The Elixir of Life: Gratitude

August 13, 2008 by  
Filed under Chapter 11

No doubt we’ve all heard that we can’t love and appreciate others until we truly love and appreciate ourselves.

But most of us have some deep dark doubts about ourselves. In fact, if we are brutally honest, we feel guilty (at least some of the time) because we know we’ve done things we are not proud of—and we think, “If the world really knew everything about me, it wouldn’t think I was a very good person.”

You’ve had those thoughts before, at least if you’re normal. Rabbi Harold F. Kushner, in his book, Living a Life That Matters, makes that point very strongly by saying,

“Good people do bad things.”

But he goes on to say,

“If they weren’t mightily tempted by their ‘yetzer hara’ (evil inclination) they might not be capable of the mightily good things they do.”

He then goes on to tell of the Native American tribal leader who describes his own inner struggles by saying, “There are two dogs inside me. One of the dogs is mean and evil. The other dog is good. The mean dog fights the good dog all the time.”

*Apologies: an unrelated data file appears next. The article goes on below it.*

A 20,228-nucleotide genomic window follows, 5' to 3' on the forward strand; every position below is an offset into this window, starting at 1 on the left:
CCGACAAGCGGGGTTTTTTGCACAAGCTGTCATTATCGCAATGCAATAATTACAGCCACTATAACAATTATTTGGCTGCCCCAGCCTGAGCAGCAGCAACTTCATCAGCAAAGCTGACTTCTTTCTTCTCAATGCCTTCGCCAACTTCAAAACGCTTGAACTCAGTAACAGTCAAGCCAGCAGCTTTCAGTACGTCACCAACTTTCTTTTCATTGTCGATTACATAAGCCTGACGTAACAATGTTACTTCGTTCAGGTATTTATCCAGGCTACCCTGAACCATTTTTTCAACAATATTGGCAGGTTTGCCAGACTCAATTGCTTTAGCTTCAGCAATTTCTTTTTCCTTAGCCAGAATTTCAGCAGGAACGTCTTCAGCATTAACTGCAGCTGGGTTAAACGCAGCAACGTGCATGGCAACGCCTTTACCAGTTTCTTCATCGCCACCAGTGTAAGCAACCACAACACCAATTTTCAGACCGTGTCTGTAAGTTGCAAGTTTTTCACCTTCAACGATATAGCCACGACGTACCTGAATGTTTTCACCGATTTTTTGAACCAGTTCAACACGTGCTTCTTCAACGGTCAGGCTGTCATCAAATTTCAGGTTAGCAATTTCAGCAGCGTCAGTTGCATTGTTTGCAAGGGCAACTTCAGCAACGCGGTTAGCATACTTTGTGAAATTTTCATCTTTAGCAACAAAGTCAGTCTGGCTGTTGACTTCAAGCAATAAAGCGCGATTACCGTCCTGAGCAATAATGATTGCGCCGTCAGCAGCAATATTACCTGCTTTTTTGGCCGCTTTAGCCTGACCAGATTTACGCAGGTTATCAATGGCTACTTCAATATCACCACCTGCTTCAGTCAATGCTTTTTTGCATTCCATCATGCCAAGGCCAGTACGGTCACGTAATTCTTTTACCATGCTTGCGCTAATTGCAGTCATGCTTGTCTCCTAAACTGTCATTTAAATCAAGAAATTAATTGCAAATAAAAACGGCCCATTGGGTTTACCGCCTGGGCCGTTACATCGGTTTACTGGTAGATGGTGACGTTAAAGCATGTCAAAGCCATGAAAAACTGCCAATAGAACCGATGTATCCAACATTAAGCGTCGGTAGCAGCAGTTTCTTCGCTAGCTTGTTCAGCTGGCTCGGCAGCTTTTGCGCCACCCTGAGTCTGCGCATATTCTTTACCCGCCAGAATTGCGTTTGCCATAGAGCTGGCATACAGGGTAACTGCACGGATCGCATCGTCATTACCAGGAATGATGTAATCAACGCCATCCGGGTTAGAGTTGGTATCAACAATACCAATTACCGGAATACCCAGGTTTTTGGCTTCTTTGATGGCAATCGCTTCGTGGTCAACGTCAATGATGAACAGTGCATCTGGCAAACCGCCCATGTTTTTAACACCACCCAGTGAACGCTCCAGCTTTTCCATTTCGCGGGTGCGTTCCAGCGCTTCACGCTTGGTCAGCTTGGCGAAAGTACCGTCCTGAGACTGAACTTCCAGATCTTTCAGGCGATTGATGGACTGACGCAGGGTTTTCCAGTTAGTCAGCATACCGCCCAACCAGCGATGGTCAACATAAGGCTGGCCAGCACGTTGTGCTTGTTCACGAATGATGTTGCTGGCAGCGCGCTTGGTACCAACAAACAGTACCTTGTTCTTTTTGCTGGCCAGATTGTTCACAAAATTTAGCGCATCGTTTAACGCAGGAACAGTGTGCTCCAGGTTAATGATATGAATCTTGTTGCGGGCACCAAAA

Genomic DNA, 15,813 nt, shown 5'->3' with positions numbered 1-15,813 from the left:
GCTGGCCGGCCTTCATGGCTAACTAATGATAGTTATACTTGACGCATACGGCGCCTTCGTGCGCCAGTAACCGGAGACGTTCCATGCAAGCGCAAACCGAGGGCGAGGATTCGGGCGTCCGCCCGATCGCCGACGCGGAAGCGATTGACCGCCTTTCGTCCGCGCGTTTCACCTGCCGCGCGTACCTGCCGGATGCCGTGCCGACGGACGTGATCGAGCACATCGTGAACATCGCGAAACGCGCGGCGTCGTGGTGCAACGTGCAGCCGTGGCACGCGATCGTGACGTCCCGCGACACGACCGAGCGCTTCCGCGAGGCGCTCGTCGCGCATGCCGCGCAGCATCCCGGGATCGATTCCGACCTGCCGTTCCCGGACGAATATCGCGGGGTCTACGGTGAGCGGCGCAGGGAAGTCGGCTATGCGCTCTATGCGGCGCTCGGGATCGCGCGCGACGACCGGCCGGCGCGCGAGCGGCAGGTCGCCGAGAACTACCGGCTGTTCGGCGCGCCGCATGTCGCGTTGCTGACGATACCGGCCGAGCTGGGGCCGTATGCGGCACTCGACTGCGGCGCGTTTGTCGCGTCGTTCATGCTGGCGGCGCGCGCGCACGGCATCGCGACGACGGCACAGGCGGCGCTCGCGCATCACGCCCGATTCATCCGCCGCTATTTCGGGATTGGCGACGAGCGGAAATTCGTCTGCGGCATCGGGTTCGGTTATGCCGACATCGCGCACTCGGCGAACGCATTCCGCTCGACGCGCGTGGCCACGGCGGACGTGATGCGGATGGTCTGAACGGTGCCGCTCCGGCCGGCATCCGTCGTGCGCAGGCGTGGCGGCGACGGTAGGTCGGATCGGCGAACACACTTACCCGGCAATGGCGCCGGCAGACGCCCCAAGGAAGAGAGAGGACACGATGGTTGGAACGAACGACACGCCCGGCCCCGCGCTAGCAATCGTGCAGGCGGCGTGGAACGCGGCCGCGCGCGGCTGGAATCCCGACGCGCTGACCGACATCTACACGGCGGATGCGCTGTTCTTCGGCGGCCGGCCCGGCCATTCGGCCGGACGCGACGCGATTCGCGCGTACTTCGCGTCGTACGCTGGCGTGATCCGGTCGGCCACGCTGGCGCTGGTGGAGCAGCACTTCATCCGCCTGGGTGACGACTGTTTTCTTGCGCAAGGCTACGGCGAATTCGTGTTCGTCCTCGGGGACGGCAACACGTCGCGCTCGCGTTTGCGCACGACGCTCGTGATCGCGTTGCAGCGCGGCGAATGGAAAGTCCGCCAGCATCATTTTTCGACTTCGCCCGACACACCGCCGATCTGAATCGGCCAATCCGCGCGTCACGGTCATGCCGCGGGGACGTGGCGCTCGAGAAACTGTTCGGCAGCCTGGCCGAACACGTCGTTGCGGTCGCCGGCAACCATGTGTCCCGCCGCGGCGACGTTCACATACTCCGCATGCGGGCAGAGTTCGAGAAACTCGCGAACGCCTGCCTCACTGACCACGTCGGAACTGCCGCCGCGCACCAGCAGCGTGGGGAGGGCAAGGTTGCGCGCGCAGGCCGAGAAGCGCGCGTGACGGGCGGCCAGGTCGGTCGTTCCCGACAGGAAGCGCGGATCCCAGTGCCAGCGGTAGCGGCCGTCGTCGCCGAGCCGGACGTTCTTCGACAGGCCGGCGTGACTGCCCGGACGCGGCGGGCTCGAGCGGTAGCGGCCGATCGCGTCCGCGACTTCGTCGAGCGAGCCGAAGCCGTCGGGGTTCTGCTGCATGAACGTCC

Someone asked him which dog usually wins, and after a moment’s reflection he answered, “The one I feed the most.”

Kushner continued,

“Good people will do good things—lots of them, because they are good people. They will do bad things because they are human.”

Celebrate the Good

So the bottom line here is even if you know you are not perfect, it’s important to take time to toast and be grateful for the good things you’ve accomplished and those tough goals you’ve reached. Always remember the wise words of Rabbi Kushner and don’t be so hard on yourself.

No one’s perfect—not you, not me!

So, start forgiving yourself now, have a little gratitude (ditch the humility for a while), and hey, why not make a toast about putting all that guilt behind you.

Focus on all the good you’ve done, and the new journey you are embarking on now and the good that will come from that. It will help feed the good dog inside of you. Remember this from the Dalai Lama’s book, The Compassionate Life, where he said, “Everyone’s real enemy is within themselves—enemies are not on the outside.”